Date of Degree
Accounting | Business | Business Law, Public Responsibility, and Ethics | Finance and Financial Management | International Business
anti-corruption laws, bribery, corruption, extraterritoriality, extraterritorial jurisdiction, multinational corporations
I study the impact of anti-corruption laws by introducing a within-country foreign setting that exploits US multinational firms' differential exposure to the extraterritorial jurisdiction of the 2010 United Kingdom Bribery Act (UKBA). I show that adoption of the UKBA, which is stricter than the US Foreign Corrupt Practices Act (FCPA) in several key respects, induces US firms with material UK business to curb their exposure to corrupt countries, relative to US peers without material UK business. The effect is more pronounced for firms with higher enforcement risk and ex ante bribery risk. Following adoption, more US firms stop reporting their UK segment (compared to their German segment), consistent with some firms reducing their exposure to the UK’s jurisdiction. Additionally, firms that reduce their UK exposure have relatively high pre-adoption business in corrupt countries. This study, which is the first to provide evidence on the effects of extraterritorial foreign anti-corruption laws on US firms, suggests that stricter anti-corruption laws abroad increase expected costs of bribery for US multinationals and thereby drive real changes to their international business. This study also demonstrates how extraterritoriality, which is increasingly common due to globalization, can be exploited to provide plausibly causal evidence of the impact of new laws and regulations.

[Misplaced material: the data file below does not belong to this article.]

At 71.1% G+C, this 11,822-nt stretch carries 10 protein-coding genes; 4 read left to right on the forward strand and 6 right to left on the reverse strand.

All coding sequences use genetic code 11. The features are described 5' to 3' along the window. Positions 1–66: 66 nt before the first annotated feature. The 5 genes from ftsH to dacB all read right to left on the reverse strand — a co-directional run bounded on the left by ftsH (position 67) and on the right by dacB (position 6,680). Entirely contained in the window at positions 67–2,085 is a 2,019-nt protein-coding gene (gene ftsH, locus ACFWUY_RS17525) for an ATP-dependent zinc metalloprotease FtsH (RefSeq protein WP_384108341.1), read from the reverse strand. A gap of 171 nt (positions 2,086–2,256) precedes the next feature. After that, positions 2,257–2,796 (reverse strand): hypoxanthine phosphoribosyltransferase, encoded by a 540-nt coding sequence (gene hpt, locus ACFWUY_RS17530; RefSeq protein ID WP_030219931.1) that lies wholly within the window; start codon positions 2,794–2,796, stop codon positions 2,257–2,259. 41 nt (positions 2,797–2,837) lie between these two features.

Sanseverino, Amanda, "The Impact of Anti-Corruption Laws: Evidence from the U.K. Bribery Act's Extraterritorial Reach" (2020). CUNY Academic Works.
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